Resurrection of a Viral Internal Ribosome Entry Site from a 700 Year Old Ancient Northwest Territories Cripavirus Wang, Xinying; Vlok, Marli; Flibotte, Stephane; Jan, Eric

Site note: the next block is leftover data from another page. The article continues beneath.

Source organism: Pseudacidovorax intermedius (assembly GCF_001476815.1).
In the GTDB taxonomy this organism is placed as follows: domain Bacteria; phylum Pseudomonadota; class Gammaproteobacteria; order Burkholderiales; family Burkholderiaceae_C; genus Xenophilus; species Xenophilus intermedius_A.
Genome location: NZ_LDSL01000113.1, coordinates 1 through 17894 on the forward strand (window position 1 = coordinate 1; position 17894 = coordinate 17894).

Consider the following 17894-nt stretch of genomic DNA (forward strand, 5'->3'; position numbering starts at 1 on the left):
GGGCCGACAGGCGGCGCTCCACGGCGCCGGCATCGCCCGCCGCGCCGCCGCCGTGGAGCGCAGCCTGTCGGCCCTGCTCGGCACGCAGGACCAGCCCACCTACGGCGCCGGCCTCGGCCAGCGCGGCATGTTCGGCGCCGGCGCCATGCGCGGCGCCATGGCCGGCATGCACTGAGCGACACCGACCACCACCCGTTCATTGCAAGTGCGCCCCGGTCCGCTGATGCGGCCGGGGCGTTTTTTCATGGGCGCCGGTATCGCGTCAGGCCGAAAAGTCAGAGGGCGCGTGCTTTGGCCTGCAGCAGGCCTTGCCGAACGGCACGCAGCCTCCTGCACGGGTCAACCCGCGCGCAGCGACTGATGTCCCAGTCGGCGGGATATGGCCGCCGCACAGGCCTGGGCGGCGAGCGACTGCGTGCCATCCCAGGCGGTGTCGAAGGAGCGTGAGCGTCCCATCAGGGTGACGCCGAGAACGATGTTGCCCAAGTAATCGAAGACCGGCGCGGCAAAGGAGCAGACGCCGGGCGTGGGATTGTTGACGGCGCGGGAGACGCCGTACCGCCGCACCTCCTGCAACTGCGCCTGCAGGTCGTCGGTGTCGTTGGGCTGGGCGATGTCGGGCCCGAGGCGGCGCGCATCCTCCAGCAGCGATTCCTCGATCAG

The dicistrovirus intergenic region internal ribosome entry site (IGR IRES) uses an unprecedented, streamlined mechanism whereby the IRES adopts a triple-pseudoknot (PK) structure to directly bind to the conserved core of the ribosome and drive translation from a non-AUG codon. The origin of this IRES mechanism is not known. Previously, a partial fragment of a divergent dicistrovirus RNA genome, named ancient Northwest territories cripavirus (aNCV), was extracted from 700-year-old caribou feces trapped in a subarctic ice patch. The aNCV IGR sequence adopts a secondary structure similar to contemporary IGR IRES structures, however, there are subtle differences including 105 nucleotides upstream of the IRES of unknown function. Using filter binding assays, we showed that the aNCV IRES could bind to purified ribosomes, and toeprinting analysis pinpointed the start site at a GCU alanine codon adjacent to PKI. Using a bicistronic reporter RNA, the aNCV IGR can direct translation in vitro in a PKI-dependent manner. Lastly, a chimeric infectious clone swapping in the aNCV IRES supported translation and virus infection. The characterization and resurrection of a functional IGR IRES from a divergent 700-year-old virus provides a historical framework for the importance of this viral translational mechanism.
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